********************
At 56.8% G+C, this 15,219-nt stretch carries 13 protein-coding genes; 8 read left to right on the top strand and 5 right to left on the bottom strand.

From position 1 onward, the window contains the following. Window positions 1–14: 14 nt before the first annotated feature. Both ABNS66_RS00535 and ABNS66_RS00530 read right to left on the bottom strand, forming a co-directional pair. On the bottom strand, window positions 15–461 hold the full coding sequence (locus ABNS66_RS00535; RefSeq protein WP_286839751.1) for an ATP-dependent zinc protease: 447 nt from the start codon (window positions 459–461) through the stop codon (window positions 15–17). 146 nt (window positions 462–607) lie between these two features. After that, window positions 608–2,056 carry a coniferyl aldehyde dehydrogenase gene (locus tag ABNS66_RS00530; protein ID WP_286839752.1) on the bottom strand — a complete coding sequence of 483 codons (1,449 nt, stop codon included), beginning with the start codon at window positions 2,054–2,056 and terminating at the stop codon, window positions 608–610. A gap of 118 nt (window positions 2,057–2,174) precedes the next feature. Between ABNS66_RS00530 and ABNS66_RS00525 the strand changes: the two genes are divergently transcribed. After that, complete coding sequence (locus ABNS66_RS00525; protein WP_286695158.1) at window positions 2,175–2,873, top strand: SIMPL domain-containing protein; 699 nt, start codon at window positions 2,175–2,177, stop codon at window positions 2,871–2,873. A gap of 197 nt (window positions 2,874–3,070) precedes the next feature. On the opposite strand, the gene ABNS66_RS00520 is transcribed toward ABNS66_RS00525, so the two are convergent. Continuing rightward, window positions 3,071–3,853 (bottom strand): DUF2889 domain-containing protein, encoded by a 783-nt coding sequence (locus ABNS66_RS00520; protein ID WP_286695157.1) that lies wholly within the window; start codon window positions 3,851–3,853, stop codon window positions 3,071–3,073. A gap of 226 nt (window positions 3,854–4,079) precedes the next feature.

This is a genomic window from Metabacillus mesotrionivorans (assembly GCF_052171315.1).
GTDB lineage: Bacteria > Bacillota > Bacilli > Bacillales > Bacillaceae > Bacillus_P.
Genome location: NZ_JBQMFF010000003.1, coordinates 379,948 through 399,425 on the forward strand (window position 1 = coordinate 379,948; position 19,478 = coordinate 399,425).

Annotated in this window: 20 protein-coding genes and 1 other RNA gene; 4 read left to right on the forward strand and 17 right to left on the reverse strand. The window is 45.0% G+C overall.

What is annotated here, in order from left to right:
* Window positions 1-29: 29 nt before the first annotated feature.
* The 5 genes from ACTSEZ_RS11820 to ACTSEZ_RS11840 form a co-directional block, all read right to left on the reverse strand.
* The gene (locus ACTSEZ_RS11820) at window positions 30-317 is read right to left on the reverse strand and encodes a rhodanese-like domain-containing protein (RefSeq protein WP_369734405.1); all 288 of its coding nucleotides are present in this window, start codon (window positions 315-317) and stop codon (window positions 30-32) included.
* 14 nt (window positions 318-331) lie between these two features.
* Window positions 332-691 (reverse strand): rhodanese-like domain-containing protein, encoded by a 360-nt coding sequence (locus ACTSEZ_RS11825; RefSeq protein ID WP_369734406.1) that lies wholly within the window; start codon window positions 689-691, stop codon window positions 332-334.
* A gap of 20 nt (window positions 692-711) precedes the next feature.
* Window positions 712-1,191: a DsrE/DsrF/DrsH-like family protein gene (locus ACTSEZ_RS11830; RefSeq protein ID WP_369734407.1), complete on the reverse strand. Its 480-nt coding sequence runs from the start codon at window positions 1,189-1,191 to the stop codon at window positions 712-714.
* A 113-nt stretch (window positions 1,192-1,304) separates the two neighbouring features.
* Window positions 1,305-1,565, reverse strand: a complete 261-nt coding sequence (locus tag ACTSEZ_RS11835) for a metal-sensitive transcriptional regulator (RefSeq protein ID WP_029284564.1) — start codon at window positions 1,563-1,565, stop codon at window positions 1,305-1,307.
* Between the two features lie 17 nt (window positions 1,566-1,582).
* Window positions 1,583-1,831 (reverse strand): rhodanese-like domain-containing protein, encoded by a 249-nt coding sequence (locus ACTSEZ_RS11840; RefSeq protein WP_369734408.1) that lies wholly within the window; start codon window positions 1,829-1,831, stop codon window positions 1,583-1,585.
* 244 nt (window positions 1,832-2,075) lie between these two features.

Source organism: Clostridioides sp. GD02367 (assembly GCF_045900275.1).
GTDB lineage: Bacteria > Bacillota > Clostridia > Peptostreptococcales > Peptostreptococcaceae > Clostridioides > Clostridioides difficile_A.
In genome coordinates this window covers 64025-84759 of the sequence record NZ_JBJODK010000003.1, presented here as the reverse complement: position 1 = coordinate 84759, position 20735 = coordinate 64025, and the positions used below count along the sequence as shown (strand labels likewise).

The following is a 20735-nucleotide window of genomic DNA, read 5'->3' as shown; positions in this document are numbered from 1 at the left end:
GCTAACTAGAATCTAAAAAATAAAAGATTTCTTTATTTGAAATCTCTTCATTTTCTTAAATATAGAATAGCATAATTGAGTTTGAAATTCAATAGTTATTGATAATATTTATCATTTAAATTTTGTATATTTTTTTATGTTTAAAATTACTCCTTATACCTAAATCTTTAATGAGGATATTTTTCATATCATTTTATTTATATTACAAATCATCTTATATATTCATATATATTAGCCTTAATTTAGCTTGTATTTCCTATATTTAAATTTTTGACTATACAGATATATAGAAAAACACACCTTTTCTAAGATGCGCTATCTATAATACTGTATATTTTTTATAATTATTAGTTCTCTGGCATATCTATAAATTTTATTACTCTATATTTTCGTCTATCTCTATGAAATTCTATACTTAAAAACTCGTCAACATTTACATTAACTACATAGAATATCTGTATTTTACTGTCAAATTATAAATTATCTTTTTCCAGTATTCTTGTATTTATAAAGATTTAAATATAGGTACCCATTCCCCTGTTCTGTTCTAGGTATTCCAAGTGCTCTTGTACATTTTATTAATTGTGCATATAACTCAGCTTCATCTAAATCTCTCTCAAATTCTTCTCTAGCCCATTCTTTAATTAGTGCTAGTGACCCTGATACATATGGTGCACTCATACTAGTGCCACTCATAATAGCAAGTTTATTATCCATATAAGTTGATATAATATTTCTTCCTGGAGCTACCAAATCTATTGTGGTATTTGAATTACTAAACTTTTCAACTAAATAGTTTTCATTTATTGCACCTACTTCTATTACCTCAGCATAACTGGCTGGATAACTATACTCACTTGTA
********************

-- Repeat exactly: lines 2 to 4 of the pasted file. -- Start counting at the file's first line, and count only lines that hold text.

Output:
From position 1 onward, the window contains the following. Window positions 1–14: 14 nt before the first annotated feature. Both ABNS66_RS00535 and ABNS66_RS00530 read right to left on the bottom strand, forming a co-directional pair. On the bottom strand, window positions 15–461 hold the full coding sequence (locus ABNS66_RS00535; RefSeq protein WP_286839751.1) for an ATP-dependent zinc protease: 447 nt from the start codon (window positions 459–461) through the stop codon (window positions 15–17). 146 nt (window positions 462–607) lie between these two features. After that, window positions 608–2,056 carry a coniferyl aldehyde dehydrogenase gene (locus tag ABNS66_RS00530; protein ID WP_286839752.1) on the bottom strand — a complete coding sequence of 483 codons (1,449 nt, stop codon included), beginning with the start codon at window positions 2,054–2,056 and terminating at the stop codon, window positions 608–610. A gap of 118 nt (window positions 2,057–2,174) precedes the next feature. Between ABNS66_RS00530 and ABNS66_RS00525 the strand changes: the two genes are divergently transcribed. After that, complete coding sequence (locus ABNS66_RS00525; protein WP_286695158.1) at window positions 2,175–2,873, top strand: SIMPL domain-containing protein; 699 nt, start codon at window positions 2,175–2,177, stop codon at window positions 2,871–2,873. A gap of 197 nt (window positions 2,874–3,070) precedes the next feature. On the opposite strand, the gene ABNS66_RS00520 is transcribed toward ABNS66_RS00525, so the two are convergent. Continuing rightward, window positions 3,071–3,853 (bottom strand): DUF2889 domain-containing protein, encoded by a 783-nt coding sequence (locus ABNS66_RS00520; protein ID WP_286695157.1) that lies wholly within the window; start codon window positions 3,851–3,853, stop codon window positions 3,071–3,073. A gap of 226 nt (window positions 3,854–4,079) precedes the next feature.

This is a genomic window from Metabacillus mesotrionivorans (assembly GCF_052171315.1).
GTDB lineage: Bacteria > Bacillota > Bacilli > Bacillales > Bacillaceae > Bacillus_P.